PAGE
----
Personally speaking, my former in-house “BCM” role actually included very little “traditional” BCM. Of course I helped to deliver a lot of oversight and advice and support in the BCM realm, but most of my actual time was spent on: BCM and crisis exercising, joining strategic programme teams, working closely with Facilities, HR, Security and Health & Safety to prevent things from happening in the first place, working with leaders in divisions on resilience planning (as well as BCM), working on procurement teams to help make sure our supply chain was suitably resilient, and facilitating the response to actual incidents at various hours of the day and night.
But is this a ‘typical’ BCM role? While I was in the role I think I simply assumed it was but now I know that’s not the case. For this blog I wanted some hard evidence about what current BCM roles might contain. So I went looking… I checked a specialist BCM job site, the list of 20 “BCM” jobs on the first page included adverts for a Risk & Business Continuity Officer, a Data Security & Business Continuity Co-ordinator, a Disaster Recovery & Business Continuity Project Manager, a Health & Safety & BCM Project Manager, a Security & Business Continuity, a Project Director, and Business Continuity & Risk Management.
Only eight of the 20 roles in the list cited just ‘Business Continuity’ in the job title. That implies 60% of specialist BCM roles out there at the moment have wider remits than BCM alone. That’s pretty similar to the 62% in our survey findings. Is that, perhaps, one of the clearest confirmations of the trend that the survey suggests: that in the future, BCM professionals will need more strings to their bow to remain in leadership positions? Or actually, are your roles already so multi-faceted that this is very old news? I know this is the case for many of us: but what about you?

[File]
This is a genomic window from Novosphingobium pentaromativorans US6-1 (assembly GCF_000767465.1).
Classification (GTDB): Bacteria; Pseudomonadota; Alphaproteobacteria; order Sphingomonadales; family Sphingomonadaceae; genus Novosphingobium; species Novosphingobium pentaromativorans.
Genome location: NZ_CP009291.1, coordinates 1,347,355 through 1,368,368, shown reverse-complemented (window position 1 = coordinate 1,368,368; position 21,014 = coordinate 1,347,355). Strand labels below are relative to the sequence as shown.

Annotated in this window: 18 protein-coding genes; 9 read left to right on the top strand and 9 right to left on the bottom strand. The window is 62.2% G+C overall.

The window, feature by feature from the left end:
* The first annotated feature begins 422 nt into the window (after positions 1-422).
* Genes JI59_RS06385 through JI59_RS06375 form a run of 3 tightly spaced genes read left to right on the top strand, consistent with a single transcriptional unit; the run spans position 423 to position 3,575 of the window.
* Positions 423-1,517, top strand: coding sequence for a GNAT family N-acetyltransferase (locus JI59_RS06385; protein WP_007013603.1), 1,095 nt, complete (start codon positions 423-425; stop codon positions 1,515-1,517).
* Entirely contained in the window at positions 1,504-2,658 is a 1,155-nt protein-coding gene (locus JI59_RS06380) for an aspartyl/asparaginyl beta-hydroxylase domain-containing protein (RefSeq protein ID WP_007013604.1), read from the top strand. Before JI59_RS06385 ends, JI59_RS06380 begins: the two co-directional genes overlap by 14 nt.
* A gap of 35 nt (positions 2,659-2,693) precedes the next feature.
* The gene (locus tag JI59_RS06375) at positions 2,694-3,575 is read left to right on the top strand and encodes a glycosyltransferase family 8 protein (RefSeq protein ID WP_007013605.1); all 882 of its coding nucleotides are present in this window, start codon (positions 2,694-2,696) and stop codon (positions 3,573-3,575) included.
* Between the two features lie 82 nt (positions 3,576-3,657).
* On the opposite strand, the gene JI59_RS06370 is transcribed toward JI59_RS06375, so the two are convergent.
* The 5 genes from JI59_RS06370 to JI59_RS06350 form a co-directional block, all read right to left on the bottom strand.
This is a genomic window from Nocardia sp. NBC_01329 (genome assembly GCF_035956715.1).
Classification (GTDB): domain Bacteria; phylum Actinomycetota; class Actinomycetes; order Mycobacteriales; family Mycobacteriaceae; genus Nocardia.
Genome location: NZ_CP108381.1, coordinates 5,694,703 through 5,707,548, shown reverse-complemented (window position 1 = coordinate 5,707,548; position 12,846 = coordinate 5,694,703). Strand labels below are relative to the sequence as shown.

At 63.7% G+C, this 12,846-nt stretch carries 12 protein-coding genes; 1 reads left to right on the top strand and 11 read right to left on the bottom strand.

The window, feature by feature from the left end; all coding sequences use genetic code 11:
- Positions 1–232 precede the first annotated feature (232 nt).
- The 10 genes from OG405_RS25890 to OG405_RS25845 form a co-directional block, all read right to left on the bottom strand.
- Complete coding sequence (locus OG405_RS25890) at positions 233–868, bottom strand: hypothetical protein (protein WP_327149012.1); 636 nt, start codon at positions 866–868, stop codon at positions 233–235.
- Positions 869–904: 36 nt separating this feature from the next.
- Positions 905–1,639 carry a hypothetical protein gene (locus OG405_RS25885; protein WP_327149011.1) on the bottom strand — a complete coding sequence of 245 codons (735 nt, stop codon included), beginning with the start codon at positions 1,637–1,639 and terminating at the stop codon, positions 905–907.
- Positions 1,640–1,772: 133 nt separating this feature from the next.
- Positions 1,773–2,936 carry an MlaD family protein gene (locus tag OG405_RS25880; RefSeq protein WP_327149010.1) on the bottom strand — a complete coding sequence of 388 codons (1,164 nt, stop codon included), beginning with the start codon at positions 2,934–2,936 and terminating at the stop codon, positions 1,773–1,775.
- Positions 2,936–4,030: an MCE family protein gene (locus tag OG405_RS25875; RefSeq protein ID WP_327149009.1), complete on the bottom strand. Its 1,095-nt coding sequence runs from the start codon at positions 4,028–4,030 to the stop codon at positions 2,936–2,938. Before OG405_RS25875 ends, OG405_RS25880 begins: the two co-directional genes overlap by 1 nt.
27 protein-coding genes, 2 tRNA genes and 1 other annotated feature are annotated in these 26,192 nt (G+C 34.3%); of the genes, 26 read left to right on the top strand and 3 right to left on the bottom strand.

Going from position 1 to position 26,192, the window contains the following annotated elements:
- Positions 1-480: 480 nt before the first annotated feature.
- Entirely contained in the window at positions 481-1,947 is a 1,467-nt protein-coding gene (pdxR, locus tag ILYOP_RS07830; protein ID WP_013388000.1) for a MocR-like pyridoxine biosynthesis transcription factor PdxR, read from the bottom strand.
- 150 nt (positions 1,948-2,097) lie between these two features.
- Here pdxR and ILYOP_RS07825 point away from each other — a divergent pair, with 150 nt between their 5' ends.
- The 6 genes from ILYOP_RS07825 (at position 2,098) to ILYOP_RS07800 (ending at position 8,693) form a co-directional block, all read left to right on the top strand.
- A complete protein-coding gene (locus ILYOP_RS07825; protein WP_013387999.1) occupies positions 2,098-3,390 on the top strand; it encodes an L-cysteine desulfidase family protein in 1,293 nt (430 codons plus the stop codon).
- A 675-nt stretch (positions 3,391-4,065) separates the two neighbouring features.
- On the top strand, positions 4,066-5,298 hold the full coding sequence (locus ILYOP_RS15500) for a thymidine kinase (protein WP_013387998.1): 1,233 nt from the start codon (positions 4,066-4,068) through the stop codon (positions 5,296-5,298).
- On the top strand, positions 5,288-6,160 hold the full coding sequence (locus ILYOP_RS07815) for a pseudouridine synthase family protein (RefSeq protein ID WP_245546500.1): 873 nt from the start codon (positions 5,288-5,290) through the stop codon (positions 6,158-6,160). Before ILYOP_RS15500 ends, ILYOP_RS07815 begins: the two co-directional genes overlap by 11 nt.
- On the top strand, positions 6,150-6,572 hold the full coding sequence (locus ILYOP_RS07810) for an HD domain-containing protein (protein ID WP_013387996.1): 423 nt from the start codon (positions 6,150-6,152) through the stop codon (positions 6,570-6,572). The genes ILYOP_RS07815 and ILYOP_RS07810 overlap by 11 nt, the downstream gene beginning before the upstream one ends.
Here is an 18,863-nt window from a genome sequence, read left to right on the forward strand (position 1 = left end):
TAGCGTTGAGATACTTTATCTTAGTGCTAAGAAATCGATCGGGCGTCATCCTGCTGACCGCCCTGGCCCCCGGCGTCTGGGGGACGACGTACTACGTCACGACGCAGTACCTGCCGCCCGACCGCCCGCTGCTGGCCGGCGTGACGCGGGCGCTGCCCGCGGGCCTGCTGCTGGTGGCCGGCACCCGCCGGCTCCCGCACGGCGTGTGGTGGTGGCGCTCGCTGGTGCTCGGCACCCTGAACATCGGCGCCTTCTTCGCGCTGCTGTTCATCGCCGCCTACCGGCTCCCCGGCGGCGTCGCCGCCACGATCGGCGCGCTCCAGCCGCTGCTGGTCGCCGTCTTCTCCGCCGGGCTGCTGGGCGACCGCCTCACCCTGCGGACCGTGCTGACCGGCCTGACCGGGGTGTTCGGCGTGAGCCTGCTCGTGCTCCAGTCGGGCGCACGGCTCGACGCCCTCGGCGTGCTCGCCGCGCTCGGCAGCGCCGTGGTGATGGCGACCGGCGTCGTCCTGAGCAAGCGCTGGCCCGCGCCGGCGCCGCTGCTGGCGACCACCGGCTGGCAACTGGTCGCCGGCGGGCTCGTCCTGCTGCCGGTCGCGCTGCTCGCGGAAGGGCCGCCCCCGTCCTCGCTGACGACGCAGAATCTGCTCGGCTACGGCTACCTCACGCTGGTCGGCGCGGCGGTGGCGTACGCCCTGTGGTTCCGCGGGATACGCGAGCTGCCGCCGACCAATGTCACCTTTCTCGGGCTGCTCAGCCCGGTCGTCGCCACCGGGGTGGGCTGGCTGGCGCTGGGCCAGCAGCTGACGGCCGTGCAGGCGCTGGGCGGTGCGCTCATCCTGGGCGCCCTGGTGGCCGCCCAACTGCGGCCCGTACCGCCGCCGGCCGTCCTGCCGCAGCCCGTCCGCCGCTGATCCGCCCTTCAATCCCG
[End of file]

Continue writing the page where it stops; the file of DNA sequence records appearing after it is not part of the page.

If you’re interested in getting more statistics from the BCI and PwC summer survey on the future of BCM, or joining in debating and discussing the future of the profession, here are a few ways to get involved:
If you are going to be at the BCI World Conference 2016 on Wednesday 9 November.
- Join Deborah Higgins and I at 11:00am GMT as we share headline findings from the survey according to 740+ BCM professionals around the world.
- At 2:00 GMT, join us again as Rebecca Robinson opens the conversation to the public to explore and debate key findings.
Not going to the conference? No problem, below are ways you can still join in the conversation:
- Click here to visit our blog and read past articles on the survey findings and sign up for email alerts for all our future articles. You can also send your comments to us here, here or below.
- Join the live debate on Twitter - 9 November at 14:00 GMT - follow @TheBCEye and use #Hire2Retire to join in the debate in real time as a virtual group.
- Get a copy of the slides we use at the conference to share the headline survey results. The slides will be attached in our next blog on Friday 11 November so be sure to sign up for our blog alert.
- Drop me an email to request a copy of the full report that will be issued after we’ve had a moment to digest and include some of the debate from the conference on the findings.
- If you want to chat about the survey findings, get in touch and I’ll arrange a coffee with me, Deborah, Rebecca, Jack or Martin Caddick. You can also get involved in our follow up survey.
Charley Newnham | Enterprise Resilience